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Ranking the first five episodes of House of the Dragon

House of the Dragon went from strength to strength and ended the first half of the first season with a brilliant foreshadowing.


This ranking is based solely on my personal preferences and not necessarily any technical merits of the episodes. All five episodes of House of the Dragon that have aired so far has been stellar TV, that ranking them is, for me, an exercise of fun. So, without further ado, here's my list.


I feel a bit odd ranking this last because this is the episode that pushed me to return to blogging and cover House of the Dragon, but the series has been consistently strong so far, that The Rogue Prince being last does not at all mean it is not a stellar episode. This is the episode that showed Princess Rhaenyra consistently dismissed by her father and his Hand Ser Otto, though she was the named heir. Repeatedly, we were shown how, though she was named Princess of Dragonstone at the end of the first episode, to the eyes of the ruling men of the realm, she was still a child and a woman. What space Rhaenyra had, however, she claimed. She spoke up in the Small Council. She was given the task of choosing a new Kingsguard, and chose according to her will, ignoring Otto's input that she ought to consider those who came from important Houses. And, when her uncle Daemon Targaryen took over her castle at Dragonstone and stole the dragon egg she chose for her brother Baelon, it was Rhaenyra, with Syrax, who dealt with the situation like a boss. 'And be done with all this bother' is destined to join some of the most iconic lines in the Game of Thrones universe (it is a universe now, right?).


What a brilliant way to set up a series weighed by the very successful (though controversial) run of Game of Thrones, and fan expectations. Right out the gate, there was so much confidence in the handling of this series. Matt Smith was the biggest name for me (I knew him from Doctor Who and The Crown) but as it was with Game of Thrones, the House of the Dragon casting department found the most incredible actors for the perfect roles, including Milly Alcock as Young Rhaenyra and Emily Carey as Young Alicent. Shoutout to Sian Brooke, whose short-lived Queen Aemma was a portrait of the tragic life even the most privileged women in Westeros lived. When Viserys (the excellent Paddy Considine) later lamented how he would never get over the death of Aemma, you get that, because of the strength of the scenes husband and wife shared in this episode.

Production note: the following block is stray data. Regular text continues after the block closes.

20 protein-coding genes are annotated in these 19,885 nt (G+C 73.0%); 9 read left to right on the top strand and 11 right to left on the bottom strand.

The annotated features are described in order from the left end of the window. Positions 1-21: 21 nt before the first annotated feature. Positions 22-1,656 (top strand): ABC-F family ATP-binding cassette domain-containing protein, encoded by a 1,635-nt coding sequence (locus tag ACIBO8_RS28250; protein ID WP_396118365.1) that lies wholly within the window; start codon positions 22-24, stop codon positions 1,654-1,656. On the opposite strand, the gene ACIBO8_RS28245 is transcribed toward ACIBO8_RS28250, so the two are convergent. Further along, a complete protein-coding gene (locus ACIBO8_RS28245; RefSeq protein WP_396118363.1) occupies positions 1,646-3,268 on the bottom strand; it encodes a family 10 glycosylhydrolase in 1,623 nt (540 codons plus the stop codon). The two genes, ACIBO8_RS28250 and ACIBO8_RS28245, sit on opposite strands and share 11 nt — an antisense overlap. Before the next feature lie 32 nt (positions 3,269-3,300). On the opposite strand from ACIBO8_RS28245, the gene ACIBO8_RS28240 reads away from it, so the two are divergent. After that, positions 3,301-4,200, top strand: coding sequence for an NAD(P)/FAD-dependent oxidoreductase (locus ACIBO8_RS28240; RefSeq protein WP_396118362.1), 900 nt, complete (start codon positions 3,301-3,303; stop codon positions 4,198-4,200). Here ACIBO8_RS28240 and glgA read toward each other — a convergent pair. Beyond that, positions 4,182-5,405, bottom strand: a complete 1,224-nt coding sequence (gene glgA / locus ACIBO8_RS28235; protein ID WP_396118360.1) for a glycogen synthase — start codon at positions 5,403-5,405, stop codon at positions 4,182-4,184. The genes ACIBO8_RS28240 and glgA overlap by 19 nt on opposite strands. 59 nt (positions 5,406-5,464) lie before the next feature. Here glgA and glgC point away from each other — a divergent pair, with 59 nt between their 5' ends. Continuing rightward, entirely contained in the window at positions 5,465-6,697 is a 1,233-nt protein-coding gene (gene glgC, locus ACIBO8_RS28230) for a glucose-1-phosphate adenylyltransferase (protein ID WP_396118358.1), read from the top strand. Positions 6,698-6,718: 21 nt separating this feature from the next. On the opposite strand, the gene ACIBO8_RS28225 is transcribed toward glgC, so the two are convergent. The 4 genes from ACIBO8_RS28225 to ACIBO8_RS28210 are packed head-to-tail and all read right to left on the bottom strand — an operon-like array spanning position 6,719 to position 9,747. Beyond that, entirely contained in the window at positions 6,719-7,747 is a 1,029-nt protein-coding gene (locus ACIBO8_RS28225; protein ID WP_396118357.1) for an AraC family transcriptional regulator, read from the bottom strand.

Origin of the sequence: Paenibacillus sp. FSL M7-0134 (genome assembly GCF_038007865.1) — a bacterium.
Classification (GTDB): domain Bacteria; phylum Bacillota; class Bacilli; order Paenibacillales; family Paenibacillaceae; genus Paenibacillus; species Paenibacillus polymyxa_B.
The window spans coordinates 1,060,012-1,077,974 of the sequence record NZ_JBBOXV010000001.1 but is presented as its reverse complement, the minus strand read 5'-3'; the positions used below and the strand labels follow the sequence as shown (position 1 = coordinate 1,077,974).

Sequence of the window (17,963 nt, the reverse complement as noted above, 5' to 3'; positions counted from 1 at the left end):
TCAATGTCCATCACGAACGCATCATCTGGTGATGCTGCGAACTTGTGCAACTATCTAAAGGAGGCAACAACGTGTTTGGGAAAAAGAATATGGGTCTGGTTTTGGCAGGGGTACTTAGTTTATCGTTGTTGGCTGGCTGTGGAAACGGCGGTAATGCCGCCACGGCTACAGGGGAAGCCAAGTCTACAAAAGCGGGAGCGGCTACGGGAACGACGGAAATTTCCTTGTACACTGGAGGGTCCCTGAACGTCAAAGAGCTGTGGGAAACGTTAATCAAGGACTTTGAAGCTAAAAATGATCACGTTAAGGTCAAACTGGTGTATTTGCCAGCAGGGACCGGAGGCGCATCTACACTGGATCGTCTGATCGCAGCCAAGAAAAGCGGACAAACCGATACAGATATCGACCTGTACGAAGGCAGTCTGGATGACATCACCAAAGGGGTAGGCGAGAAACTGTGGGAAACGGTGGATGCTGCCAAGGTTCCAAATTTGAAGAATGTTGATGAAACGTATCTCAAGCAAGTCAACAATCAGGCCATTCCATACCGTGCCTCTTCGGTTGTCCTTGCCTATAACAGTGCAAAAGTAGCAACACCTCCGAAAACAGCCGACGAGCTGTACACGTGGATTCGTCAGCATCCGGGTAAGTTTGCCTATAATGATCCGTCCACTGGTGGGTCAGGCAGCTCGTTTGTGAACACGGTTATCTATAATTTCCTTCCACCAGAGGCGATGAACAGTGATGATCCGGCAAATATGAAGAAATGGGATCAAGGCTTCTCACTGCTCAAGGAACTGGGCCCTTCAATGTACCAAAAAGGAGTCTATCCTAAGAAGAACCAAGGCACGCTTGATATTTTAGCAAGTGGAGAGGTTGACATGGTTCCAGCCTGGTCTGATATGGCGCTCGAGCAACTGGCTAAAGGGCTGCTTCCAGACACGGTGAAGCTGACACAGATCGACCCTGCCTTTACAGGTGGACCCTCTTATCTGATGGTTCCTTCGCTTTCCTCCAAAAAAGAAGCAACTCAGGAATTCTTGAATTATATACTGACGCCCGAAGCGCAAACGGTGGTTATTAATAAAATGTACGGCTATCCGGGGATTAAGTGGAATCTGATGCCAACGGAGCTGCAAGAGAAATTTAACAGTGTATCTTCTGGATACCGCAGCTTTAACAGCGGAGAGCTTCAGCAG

The good thing about having read the books is that it is such fun to understand that foreshadowing House of the Dragon does with some of their scenes. King of the Narrow Sea is famous for the brothel scene and the beautifully choreographed sex scene between Princess Rhaenyra and Ser Criston Cole, but it also foreshadowed the deaths of two characters who shall remain unnamed at this time. As Rhaenyra found joy in exploring her sexuality, Alicent remained at the Red Keep, a young wife doing her duty to her King. The differences between the two friends were already there when they were young, but they became more pronounced as they grew older. Whilst one clung to tradition and duty, the other chafed at the imposed restrictions and when given the chance, had fun. Even as a book reader, however, I did not see that tea coming. The modifications the show made to Viserys's character just made him a better, more compelling, more tragic character, and I am here for it.


A huge part of me wants to name this number one (and it certainly deserves that), however, I will explain later how I ultimately went with Second of His Name as the top episode so far. We Light The Way is a stunning episode that, when it was over, I was so surprised, I thought there had to be a few minutes left. Fitting as the episode at the halfway point, this is when a huge shift in allegiances happen. Near the end of the episode, after Viserys collapsed following that heartbreaking wedding between Rhaenyra and Laenor, the camera panned to Joffrey Lonmouth's blood and a rat that came to nibble on it. If you don't want spoilers, don't Google blood and cheese.


As someone who did not exactly have happy memories of the last few seasons of Game of Thrones, my favourite episode is the one that most mirrored the parent show. Three characters -- Viserys, Rhaenyra, and Daemon -- were placed in different locations, a call-back to Game of Thrones's multiple location storytelling. There was a hunt (Robert Baratheon), a stag (House Baratheon), a bloody princess (Daenerys Targaryen), and a battle won in large part due to one man (Jon Snow). Ultimately, I chose this as my top episode because of its studied focus on Viserys as a man and a King. Paddy Considine deserves all the awards for his portrayal of King Viserys I, but he also worked with a strong script and direction, and the show actually already has the budget to create these large set pieces and frame shots that tell stories without dialogue. Bonus to this episode was the coming out party of Daemon Targaryen the legendary warrior, in that mostly dialogue-free but exciting battle at the Stepstones. This episode was firing on all cylinders great, but I am going to special mention Ser Criston Cole being charming toward Princess Rhaenyra in the woods, and young Ser Laenor Velaryon joyfully riding his dragon Seasmoke into battle.


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